If $A$ is a field and $M$ has dimension $d$ its endomorphisms "are" $d\times d$ matrices with coefficients in $A$. This is a vector space of dimension $d^2$ over $A$ and since powers of $\phi$ are endomorphisms, only $d^2$ of them can be linearly independent, which gives you a linear relation between powers of $\phi$ such as that you wrote, taking e.g. $n=d^2+1$.
I guess that what Atiyah-Macdonald prove in their book is that the characteristic polynomial $\det(I-t\phi)$ is a particular such linear relation - the Cayley-Hamilton theorem. This polynomial is very useful to obtain information on $\phi$ and to relate linear algebra and polynomials in interesting ways. And this proof result holds for $A$ an arbitrary commutative ring. Commutative rings have the invariant basis number property but I think this does not imply that linearly independent sets in finitely generated modules cannot have infinite cardinality. So you cannot get a linear relation as for a field, where linearly independent sets have a maximal cardinality. So you are limited to the Cayley-Hamilton construction for an annihilator of $\phi$. But for most commutative rings you should have finiteness of linearly independent sets in f.g. modules, which implies linear relations between powers of endomorphisms.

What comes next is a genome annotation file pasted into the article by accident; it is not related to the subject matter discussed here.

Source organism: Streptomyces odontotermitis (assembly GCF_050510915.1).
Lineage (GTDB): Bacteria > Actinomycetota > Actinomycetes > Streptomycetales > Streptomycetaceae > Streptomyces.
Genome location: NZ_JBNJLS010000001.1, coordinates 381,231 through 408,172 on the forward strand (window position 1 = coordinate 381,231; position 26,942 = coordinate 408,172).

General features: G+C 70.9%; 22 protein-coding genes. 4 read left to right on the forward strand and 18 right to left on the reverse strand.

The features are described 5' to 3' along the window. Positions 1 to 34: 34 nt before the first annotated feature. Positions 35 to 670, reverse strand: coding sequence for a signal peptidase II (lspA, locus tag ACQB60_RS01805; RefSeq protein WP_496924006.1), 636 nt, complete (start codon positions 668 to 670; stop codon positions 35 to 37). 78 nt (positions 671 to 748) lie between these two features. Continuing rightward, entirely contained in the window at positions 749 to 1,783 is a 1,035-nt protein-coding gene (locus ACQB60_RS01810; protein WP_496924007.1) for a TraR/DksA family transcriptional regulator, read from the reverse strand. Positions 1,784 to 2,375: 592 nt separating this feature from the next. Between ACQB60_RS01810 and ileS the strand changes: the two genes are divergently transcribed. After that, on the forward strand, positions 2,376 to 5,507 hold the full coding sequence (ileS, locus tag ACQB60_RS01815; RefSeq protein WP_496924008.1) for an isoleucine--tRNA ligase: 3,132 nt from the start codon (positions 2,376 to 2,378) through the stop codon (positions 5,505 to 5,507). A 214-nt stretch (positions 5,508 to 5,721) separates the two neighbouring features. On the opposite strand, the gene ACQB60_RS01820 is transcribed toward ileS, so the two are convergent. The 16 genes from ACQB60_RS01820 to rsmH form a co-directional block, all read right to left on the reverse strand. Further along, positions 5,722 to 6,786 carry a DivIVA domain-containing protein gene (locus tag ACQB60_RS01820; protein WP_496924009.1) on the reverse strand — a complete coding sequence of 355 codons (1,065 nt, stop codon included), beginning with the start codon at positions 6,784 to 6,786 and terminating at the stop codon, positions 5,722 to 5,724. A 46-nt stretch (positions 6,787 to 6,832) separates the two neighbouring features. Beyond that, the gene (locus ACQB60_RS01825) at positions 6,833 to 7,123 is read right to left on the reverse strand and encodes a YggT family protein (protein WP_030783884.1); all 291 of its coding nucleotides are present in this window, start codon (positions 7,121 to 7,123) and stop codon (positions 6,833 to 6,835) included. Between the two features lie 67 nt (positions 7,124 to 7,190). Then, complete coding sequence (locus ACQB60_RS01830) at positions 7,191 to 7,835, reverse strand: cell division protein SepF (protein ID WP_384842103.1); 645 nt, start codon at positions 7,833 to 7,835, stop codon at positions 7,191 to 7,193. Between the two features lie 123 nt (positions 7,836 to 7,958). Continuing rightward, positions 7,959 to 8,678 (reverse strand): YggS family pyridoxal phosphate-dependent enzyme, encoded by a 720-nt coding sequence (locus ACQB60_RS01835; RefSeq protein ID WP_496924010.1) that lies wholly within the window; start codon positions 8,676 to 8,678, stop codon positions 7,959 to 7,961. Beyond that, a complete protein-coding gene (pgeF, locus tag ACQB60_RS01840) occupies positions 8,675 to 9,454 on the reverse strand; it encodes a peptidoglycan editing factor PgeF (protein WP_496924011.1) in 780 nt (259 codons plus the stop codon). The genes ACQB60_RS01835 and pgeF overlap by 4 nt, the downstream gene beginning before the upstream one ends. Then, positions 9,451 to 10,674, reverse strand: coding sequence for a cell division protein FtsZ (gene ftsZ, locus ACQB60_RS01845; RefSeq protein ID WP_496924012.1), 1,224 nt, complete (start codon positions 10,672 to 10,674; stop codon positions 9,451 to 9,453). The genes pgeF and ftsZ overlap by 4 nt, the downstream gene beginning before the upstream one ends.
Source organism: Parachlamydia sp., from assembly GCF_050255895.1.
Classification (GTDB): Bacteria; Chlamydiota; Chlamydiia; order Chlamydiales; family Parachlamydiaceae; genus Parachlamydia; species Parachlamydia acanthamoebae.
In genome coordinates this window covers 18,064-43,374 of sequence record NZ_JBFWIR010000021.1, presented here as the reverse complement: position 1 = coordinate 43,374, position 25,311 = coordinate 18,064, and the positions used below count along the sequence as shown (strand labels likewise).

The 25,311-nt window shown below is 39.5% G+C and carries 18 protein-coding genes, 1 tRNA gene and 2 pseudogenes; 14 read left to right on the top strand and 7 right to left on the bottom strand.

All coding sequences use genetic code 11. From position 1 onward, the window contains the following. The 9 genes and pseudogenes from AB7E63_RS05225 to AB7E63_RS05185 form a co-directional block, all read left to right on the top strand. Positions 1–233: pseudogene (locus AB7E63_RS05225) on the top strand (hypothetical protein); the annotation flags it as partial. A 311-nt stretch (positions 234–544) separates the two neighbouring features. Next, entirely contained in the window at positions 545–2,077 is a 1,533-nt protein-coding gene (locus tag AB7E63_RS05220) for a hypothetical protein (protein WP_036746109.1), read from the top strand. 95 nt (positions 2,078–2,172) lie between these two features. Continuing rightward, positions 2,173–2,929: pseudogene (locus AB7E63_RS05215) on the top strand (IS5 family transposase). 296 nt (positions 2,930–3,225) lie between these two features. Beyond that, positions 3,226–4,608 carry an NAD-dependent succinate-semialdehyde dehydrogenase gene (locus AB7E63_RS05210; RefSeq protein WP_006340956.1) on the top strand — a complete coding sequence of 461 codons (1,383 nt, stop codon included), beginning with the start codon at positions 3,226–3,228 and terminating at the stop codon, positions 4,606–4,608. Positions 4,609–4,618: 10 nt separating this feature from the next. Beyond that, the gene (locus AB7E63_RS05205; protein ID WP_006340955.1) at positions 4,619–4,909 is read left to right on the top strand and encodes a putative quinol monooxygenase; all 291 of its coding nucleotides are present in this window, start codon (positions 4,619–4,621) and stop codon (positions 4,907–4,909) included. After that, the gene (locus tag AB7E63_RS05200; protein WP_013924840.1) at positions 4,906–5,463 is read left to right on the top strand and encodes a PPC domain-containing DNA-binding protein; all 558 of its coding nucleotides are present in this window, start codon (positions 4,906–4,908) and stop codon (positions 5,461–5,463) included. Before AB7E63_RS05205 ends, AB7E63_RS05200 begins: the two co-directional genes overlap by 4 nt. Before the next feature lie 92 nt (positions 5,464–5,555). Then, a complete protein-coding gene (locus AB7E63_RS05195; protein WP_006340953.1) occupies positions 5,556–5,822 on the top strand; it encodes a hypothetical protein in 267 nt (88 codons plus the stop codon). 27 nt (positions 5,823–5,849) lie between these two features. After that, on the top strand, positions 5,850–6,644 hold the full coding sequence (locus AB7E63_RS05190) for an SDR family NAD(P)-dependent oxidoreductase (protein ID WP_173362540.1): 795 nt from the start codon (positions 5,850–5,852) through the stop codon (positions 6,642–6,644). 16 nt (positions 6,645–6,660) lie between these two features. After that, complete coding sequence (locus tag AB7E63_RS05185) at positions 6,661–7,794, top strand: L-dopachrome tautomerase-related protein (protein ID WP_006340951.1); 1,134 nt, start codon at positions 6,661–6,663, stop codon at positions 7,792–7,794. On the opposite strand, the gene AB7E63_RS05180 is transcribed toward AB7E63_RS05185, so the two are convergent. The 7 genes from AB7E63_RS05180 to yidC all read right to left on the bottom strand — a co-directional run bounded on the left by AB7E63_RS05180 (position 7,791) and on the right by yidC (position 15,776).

Another remark: if $A$ is a field, $A[t]$ is a PID and since in general the linear relations between powers of $\phi$ form an ideal, there is a single polynomial, the minimal polynomial of $\phi$, generating all such linear relations.